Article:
Coverage of Virginia politics and the 2014 election.
Poll: Obama leads GOP candidates in Va, Senate race virtual tie
A new Quinnipiac University poll out today shows President Barack Obama with a lead over all the Republican presidential candidates. The prospect of putting Gov. Bob McDonnell on the ticket doesn’t seem to help bump up Republicans’ numbers, either.
The poll also shows U.S. Senate candidates Tim Kaine, a Democrat, and Republican George Allen still in virtually a dead heat; Kaine is backed by 47 percent of those polled to Allen’s 44 percent.
According to the poll, Obama leads former Massachusetts governor Mitt Romney by 50 to 42 percent. Against former Pennsylvania senator Rick Santorum, Obama’s lead in the poll is 49 to 40 percent. He leads former U.S. House Speaker Newt Gingrich by 54 to 35 percent, and Texas Rep. Ron Paul by 49 to 39 percent.
Adding McDonnell to a Romney ticket changes little; the poll still shows Obama with a 50 to 43 percent lead.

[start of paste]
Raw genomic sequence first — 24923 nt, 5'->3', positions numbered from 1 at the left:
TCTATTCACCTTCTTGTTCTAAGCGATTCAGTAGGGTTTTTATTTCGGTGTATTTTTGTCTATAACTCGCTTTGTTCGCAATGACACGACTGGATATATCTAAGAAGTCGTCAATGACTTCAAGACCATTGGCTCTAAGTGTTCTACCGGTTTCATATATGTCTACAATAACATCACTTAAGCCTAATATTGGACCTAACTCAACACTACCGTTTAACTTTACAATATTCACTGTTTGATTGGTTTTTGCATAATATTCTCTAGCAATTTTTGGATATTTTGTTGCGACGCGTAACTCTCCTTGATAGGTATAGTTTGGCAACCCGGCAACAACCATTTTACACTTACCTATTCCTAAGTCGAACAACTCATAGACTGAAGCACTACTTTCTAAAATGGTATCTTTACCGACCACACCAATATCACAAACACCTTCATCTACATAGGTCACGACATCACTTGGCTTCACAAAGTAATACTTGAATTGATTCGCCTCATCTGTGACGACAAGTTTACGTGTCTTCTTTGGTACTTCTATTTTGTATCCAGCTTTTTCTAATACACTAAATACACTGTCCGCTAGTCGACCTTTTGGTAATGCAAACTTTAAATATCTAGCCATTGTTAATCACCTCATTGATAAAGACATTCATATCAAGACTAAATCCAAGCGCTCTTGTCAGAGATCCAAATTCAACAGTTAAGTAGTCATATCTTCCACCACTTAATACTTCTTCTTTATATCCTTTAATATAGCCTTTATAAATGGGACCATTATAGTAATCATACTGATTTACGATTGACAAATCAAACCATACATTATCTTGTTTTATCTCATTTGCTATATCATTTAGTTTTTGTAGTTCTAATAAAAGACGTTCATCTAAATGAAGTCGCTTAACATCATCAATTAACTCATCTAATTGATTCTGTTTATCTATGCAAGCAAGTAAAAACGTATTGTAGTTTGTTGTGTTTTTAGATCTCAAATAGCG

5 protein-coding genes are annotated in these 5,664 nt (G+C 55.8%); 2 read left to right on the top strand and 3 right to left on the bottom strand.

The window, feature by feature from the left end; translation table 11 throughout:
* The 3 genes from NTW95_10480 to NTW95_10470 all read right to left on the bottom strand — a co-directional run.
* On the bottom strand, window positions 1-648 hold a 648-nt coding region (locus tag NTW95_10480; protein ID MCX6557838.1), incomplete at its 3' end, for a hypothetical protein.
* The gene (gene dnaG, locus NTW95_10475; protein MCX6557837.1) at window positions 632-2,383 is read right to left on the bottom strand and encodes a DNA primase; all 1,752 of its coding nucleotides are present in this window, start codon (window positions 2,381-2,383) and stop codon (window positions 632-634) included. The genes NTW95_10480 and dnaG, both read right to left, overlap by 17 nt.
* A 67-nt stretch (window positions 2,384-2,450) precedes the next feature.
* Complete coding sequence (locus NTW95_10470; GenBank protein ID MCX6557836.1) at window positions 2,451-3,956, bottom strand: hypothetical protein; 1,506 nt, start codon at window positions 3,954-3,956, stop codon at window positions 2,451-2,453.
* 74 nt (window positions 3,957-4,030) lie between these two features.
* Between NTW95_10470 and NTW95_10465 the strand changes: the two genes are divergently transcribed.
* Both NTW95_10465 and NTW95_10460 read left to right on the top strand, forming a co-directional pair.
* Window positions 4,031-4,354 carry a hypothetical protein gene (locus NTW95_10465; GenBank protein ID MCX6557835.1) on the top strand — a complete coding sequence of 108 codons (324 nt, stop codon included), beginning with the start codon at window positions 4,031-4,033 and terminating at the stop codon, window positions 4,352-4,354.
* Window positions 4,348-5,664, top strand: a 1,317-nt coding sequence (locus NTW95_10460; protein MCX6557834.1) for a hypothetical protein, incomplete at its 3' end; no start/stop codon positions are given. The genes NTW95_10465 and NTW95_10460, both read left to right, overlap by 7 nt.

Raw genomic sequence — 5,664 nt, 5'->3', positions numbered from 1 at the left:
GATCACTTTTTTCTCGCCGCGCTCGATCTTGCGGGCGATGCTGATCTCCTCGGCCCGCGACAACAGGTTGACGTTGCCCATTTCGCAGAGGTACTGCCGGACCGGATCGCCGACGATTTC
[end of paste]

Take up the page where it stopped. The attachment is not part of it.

“There has been speculation about Gov. Bob McDonnell being a possible choice for vice president by the eventual GOP nominee,” said Peter Brown, assistant director of Quinnipiac’s polling institute, in a written release. “What this Quinnipiac University survey finds is that despite the governor’s approval ratings with Virginia voters, he does not appear to help give the GOP the state’s electoral votes.”
The numbers are somewhat better for Obama than they were in Quinnipiac’s last poll in February, when Obama led Romney by 47 to 43 percent.
Brown said that Obama’s lead comes largely from stronger support among women (52 percent to Romney’s 39 Percent), although Obama still gets 48 percent of the men polled.
In the Senate race, Kaine shows an advantage among women (49 percent to 40 percent) while Allen has a slight lead among men (48 percent to 46 percent).
“Virginia’s U.S. Senate race has been too-close-to-call from the get-go,” Brown wrote. “It remains a squeaker and is likely to remain that way until the November election. An Obama victory in the presidential race would help Kaine, while if the Republican carries the state in November that would help Allen.”
The poll did not test other Senate candidates — both Kaine and Allen face competition for their parties’ nominations in June primaries.
The poll surveyed 1,034 registered voters, and has a margin of error of plus or minus 3.1 percent.